Add the fact that Mammoth is almost precisely on the forecasting boundary between Northern and Southern California.
The California Department of Fish and Game will meet in November to vote on a controversial measure that some say will impact private fish stocking operations throughout the Eastern Sierra.
Specifically, the measure would require any entity in the state that stocks its waters from a private or state-run fishery to pay for an environmental study to ensure the fish do not interfere with, or cause harm to, one of 87 species under concern.
While the DFG says Eastern Sierra operations will not be impacted, local fish farmers aren’t convinced.
As if Jack Copeland doesnâ€™t have enough to do on Mammoth Mountain.
In an effort to more effectively train and retain its employees, Mammoth Mountain Ski Area (MMSA) has instituted a new management development initiative, headed by Copeland, the director of human resources at the ski hill.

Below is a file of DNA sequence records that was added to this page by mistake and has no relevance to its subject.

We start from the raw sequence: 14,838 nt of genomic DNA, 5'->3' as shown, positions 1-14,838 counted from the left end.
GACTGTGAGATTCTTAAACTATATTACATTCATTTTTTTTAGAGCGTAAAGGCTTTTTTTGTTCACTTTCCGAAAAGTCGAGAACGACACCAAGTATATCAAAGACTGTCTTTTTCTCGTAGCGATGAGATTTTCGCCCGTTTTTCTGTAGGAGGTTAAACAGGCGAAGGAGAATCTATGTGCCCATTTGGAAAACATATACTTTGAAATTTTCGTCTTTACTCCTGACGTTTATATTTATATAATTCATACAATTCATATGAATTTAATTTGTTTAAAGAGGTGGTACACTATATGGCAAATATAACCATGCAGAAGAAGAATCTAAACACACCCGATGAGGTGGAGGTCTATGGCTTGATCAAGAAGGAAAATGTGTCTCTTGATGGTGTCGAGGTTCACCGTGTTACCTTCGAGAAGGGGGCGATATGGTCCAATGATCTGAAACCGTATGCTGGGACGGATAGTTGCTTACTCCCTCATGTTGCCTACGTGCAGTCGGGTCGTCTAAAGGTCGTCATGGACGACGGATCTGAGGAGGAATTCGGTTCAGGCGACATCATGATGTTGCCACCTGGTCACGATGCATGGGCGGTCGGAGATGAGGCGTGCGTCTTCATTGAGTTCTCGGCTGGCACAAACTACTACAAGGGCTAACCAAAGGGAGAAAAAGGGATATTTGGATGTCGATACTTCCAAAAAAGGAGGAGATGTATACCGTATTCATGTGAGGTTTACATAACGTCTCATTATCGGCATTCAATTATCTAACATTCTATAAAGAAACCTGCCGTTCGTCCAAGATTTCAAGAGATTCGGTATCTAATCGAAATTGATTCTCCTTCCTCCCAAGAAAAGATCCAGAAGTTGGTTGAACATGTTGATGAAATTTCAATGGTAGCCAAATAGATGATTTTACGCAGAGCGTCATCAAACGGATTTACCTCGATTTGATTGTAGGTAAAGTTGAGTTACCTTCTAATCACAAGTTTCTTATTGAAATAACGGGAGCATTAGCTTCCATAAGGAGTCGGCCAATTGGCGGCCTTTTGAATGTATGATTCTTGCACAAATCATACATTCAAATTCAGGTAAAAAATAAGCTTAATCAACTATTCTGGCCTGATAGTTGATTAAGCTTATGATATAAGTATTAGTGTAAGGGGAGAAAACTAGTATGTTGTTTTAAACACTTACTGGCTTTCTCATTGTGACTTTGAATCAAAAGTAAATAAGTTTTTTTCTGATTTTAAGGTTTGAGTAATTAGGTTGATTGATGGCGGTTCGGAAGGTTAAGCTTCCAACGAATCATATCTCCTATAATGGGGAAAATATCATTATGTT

The program is designed to identify employees with management aptitude and ambition and then properly teach them the fundamentals of leadership and management.
This new initiative will help to mentor, coach and track performance of new managers to help them improve.
In a national park loaded with unusual and fascinating sights, people camping in Yosemite earlier this month saw an unusual sight in the form of ... Oprah Winfrey?!?!?
In the park in early October to film two shows based on her experiences in the park, the media megastar and her friend spent two days and one night in and around Yosemite Valley, according to Donna Sisson, the branch chief for public involvement and outreach.
The shows are scheduled for Friday, Oct. 29 and Monday, Nov. 1.